Anxiety trajectories and identity development in adolescence: A five-wave longitudinal study

Elisabetta Crocetti, T.A. Klimstra, L. Keijsers, William W. Hale, Wim Meeus

Research output: Contribution to journalArticleScientificpeer-review

153 Citations (Scopus)


The aim of this five-wave longitudinal study was to investigate the relationship between anxiety and adolescent identity development. Participants were 1,313 adolescents who annually completed measures of anxiety and identity. Growth Mixture Modeling (GMM) analyses demonstrated that the adolescent population was best typified by two latent growth trajectory classes: a low anxiety class (n = 1,199) characterized by a low initial level of anxiety that decreased over time and a high anxiety class (n = 114) characterized by a higher initial level of anxiety that increased over time. To answer our research question, we tested a model in which the anxiety classes predicted initial levels and rates of change of three identity dimensions: commitment, in-depth exploration, and reconsideration of commitment. Findings indicated that the high anxiety adolescents displayed a more troublesome identity development than their low anxiety peers, since their commitments became weaker with age, and they reconsidered them intensively.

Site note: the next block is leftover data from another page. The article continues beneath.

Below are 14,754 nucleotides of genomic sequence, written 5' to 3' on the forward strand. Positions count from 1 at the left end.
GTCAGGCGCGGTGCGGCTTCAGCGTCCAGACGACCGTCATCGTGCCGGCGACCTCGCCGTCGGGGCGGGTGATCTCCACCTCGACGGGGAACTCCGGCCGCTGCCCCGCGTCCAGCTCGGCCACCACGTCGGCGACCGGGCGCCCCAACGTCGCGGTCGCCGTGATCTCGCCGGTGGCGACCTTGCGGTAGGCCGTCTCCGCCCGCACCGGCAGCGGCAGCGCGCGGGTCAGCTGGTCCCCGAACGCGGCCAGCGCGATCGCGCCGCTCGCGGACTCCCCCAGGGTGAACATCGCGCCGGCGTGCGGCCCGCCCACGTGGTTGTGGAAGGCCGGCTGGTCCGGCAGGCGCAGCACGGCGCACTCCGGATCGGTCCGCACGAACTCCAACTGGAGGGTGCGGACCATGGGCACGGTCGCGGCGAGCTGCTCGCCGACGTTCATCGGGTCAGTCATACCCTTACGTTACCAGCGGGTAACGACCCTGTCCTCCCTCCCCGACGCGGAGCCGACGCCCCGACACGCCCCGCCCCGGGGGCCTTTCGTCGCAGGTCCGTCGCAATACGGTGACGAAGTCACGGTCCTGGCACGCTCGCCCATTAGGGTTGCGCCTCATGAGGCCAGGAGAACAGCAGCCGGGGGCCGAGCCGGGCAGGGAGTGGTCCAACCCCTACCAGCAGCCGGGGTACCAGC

Original languageEnglish
Pages (from-to)839-849
JournalJournal of Youth and Adolescence
Issue number6
Publication statusPublished - 2009
Externally publishedYes


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